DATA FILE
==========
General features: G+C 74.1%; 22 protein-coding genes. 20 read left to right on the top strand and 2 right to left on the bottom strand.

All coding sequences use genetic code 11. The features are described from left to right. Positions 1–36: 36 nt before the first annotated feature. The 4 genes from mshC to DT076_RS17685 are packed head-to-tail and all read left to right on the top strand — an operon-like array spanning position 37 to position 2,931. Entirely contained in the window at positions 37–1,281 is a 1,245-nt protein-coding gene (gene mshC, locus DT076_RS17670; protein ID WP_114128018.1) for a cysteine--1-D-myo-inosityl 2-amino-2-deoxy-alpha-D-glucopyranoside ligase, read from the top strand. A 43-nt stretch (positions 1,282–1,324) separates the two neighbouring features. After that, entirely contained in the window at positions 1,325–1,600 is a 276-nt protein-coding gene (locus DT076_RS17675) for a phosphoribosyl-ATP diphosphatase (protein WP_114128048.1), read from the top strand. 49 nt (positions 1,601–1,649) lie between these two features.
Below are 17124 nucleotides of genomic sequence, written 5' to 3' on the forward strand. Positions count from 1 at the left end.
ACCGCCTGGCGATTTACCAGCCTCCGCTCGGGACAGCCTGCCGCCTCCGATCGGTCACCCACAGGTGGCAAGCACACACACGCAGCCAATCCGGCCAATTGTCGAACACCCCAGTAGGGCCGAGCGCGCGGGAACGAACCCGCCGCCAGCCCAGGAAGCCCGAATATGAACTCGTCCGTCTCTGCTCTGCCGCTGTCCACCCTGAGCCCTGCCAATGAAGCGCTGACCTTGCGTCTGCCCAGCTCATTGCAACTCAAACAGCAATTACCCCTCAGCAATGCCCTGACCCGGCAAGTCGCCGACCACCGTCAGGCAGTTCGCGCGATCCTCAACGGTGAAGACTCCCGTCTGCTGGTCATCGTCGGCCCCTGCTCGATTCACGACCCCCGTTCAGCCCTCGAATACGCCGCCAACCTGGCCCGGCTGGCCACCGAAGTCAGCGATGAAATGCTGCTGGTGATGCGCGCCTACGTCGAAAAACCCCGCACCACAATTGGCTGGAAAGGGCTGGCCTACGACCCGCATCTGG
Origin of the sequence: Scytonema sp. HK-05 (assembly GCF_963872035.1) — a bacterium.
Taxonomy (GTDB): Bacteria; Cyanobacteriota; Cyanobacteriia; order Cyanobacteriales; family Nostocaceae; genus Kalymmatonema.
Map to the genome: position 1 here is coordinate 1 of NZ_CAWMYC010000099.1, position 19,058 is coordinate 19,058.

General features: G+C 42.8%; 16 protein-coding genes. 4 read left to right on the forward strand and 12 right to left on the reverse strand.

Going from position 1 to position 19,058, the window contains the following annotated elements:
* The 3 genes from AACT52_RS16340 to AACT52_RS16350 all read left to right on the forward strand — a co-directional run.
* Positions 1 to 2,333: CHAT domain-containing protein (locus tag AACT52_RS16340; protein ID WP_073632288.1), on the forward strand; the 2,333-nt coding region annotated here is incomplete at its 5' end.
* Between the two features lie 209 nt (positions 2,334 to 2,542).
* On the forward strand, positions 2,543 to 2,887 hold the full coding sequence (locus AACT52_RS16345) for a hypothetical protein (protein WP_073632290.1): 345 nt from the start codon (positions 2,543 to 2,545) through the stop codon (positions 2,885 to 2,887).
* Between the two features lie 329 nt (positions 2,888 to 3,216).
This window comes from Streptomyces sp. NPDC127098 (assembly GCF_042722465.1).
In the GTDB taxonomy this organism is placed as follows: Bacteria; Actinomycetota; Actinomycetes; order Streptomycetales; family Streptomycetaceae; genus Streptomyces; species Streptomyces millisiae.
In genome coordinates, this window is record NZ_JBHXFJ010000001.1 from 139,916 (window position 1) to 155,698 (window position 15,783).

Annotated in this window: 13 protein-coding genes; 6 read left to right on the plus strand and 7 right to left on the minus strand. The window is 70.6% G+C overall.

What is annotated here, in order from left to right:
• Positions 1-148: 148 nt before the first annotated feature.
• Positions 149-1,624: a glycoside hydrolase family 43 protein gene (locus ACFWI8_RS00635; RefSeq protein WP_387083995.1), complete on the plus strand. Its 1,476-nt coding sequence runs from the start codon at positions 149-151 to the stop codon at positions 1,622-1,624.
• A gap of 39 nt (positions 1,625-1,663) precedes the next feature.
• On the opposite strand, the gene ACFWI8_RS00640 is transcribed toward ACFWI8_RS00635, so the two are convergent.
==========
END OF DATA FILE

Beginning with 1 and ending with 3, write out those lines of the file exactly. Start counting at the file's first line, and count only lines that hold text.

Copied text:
General features: G+C 74.1%; 22 protein-coding genes. 20 read left to right on the top strand and 2 right to left on the bottom strand.

All coding sequences use genetic code 11. The features are described from left to right. Positions 1–36: 36 nt before the first annotated feature. The 4 genes from mshC to DT076_RS17685 are packed head-to-tail and all read left to right on the top strand — an operon-like array spanning position 37 to position 2,931. Entirely contained in the window at positions 37–1,281 is a 1,245-nt protein-coding gene (gene mshC, locus DT076_RS17670; protein ID WP_114128018.1) for a cysteine--1-D-myo-inosityl 2-amino-2-deoxy-alpha-D-glucopyranoside ligase, read from the top strand. A 43-nt stretch (positions 1,282–1,324) separates the two neighbouring features. After that, entirely contained in the window at positions 1,325–1,600 is a 276-nt protein-coding gene (locus DT076_RS17675) for a phosphoribosyl-ATP diphosphatase (protein WP_114128048.1), read from the top strand. 49 nt (positions 1,601–1,649) lie between these two features.
Below are 17124 nucleotides of genomic sequence, written 5' to 3' on the forward strand. Positions count from 1 at the left end.